University officials have approved one more piece of a multi-year set of cost containment initiatives.
Beginning Jan. 1, 2015, the University will adjust the types of income accounted for in calculating its contributions to employee retirement savings plans.
Under the new policy, University income earned beyond an employee’s base pay will no longer factor into these calculations. These types of income include compensation received for faculty honors, overtime and unused vacation and paid time off when leaving employment. Administration differentials — additional responsibilities with a limited timeframe such as department chairs — will no longer be included either.
The plan was recommended by the University’s Committee on Retirement Savings Plan and Retiree Health Benefits, which convened meetings in the fall to analyze changes to the University’s contribution to retirement savings. Conceived as a cost-saving measure, the move is expected to save the University $4.4 million annually.
Currently, employees who contribute 5 percent of their pay to a retirement plan receive a 10 percent matching contribution from the University. Last year, the University spent $242 million on contributions to employee retirement savings plans — an expense that has continued to grow.
As state allocations to the University have declined over the past decade, the University has sought new methods to contain costs. Like the shared services initiative, alterations to the structure of retirement plan allocations are part of the Administrative Services Transformation Project, a long-term project aimed to reduce costs that minimally affect the student experience.
“Cost containment at U-M is a comprehensive effort, and looking at large and growing expenses is vital to that process,” Timothy Slottow, executive vice president and chief financial officer, wrote in a press release. “We took a disciplined approach, utilizing expert faculty because we know a strong retirement savings program is crucial to the welfare of faculty and staff.”
The University also announced Thursday it saved $16 million — $2 million more than initially projected — through strategic sourcing initiatives during the 2013 fiscal year. Another component of the AST Project, this project streamlines the University’s purchasing of supplies, furniture and computers.
The University Health System, which also received similar analysis of its retirement allocations, opted for more extensive changes to its current policy.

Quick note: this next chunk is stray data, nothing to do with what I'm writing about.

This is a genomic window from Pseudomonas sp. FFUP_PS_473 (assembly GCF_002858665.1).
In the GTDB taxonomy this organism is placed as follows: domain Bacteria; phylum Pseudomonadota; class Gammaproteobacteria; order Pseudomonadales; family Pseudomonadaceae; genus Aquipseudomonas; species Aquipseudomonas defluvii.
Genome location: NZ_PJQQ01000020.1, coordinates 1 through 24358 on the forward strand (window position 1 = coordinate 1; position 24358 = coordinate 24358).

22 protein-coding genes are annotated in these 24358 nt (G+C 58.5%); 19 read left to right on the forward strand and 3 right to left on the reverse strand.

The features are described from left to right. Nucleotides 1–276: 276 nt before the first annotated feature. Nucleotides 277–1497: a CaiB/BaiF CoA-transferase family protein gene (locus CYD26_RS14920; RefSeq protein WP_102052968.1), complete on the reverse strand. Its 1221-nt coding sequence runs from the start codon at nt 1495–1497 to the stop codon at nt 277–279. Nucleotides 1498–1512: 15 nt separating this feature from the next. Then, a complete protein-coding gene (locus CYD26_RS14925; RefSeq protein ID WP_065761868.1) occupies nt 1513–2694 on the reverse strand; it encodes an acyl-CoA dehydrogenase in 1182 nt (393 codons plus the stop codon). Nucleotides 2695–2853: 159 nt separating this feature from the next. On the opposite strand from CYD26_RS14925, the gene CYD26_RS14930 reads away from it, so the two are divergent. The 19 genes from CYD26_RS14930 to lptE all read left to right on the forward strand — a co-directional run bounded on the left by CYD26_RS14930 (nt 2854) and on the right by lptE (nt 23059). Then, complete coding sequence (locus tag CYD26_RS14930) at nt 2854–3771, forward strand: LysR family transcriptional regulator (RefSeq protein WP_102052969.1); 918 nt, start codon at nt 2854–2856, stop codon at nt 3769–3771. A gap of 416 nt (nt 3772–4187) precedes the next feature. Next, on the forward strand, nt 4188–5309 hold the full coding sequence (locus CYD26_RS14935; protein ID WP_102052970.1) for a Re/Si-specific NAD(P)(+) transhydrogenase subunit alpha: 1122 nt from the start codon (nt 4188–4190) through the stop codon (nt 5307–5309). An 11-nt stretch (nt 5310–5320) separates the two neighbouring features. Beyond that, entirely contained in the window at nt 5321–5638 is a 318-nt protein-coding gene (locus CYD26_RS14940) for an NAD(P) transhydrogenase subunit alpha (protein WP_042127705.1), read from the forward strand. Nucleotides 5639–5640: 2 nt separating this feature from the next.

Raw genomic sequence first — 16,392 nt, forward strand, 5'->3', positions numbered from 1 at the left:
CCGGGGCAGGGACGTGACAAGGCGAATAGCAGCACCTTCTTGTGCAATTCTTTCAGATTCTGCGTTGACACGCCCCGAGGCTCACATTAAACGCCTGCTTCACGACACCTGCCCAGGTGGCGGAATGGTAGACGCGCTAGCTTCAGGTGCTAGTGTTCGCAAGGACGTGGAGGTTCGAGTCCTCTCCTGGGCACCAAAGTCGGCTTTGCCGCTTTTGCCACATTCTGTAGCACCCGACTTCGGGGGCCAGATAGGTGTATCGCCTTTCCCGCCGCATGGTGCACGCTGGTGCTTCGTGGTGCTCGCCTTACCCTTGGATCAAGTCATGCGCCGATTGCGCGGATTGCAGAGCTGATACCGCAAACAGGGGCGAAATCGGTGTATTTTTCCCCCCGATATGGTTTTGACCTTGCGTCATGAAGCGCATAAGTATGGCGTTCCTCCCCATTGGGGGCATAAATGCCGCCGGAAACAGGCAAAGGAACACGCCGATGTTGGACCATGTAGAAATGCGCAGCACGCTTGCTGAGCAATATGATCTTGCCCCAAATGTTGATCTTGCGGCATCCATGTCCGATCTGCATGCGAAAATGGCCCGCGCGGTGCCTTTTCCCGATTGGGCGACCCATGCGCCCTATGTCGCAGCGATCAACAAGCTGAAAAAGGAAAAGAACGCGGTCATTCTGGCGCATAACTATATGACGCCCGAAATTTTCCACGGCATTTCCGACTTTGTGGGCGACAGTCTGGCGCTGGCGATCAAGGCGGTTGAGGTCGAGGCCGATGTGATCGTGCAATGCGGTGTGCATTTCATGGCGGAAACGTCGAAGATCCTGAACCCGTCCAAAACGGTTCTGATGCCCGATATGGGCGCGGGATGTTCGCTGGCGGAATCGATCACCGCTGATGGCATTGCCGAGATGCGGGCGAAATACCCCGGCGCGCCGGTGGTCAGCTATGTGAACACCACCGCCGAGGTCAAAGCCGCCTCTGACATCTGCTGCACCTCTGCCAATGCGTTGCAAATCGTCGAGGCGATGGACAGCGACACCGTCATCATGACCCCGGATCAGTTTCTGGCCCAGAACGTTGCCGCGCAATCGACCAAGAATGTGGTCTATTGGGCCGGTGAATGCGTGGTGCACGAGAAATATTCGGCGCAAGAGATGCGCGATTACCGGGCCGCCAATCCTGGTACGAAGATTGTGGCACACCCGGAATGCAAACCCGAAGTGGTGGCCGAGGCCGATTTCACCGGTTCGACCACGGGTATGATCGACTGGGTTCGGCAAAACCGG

Because a study showed UMHS’s retirement savings plan was more than 60 percent greater than national and local peers, the committee recommended capping the University’s contribution at 9 percent of base pay for certain UMHS employees. Those employees will only need to contribute 4.5 percent of their base pay to qualify for the matching program.
The University aimed to avoid more extensive changes at the university-wide level.
In an interview with the Daily, History Prof. Maris Vinovskis said across-the-board cuts to the University’s base-level contribution would have made these benefit offerings less competitive compared to other institutions that sometimes lure University professors.
Top University officials announced the changes in an e-mail that was sent to employees Thursday morning and obtained by the Daily.
“These reviews were part of the University's ongoing efforts to ensure that our benefits plans are competitive, of high value to our faculty and staff and, at the same time, responsive to the financial climate for higher education and health care,” the e-mail said.
Kathleen Canning, professor of history, women’s studies and German and chair of the History Department, said the change will likely have small impacts for regular faculty members, but for faculty members serving in leadership roles, the impacts will be more direct.
“We need to learn more about this, however, before assessing how faculty are responding to it,” Canning said.
University spokesman Rick Fitzgerald said the reductions are widely dispersed among employees. While the provision excluding overtime wages would likely affect hourly staff and the provision excluding administrative differentials would affect some faculty, Fitzgerald said the distribution would prevent any one type of employee — such as staff, faculty or hourly employees — from being disproportionately affected.
Multiple faculty members said it is too early to judge the policy, but the impacts, especially for employees who do not earn income above their base pay, are not likely to have wide-reaching implications.
Vinovskis said the University’s policy, which does more than match money for retirement, is more than generous. He added that he had not realized the University was including income above base pay in retirement plan calculations to begin with.
“I have faith in the University that they’re looking out for our interests,” Vinovskis said. “They’re trying to be very judicious. We’re living in a period of time where everyone has to make sacrifices.”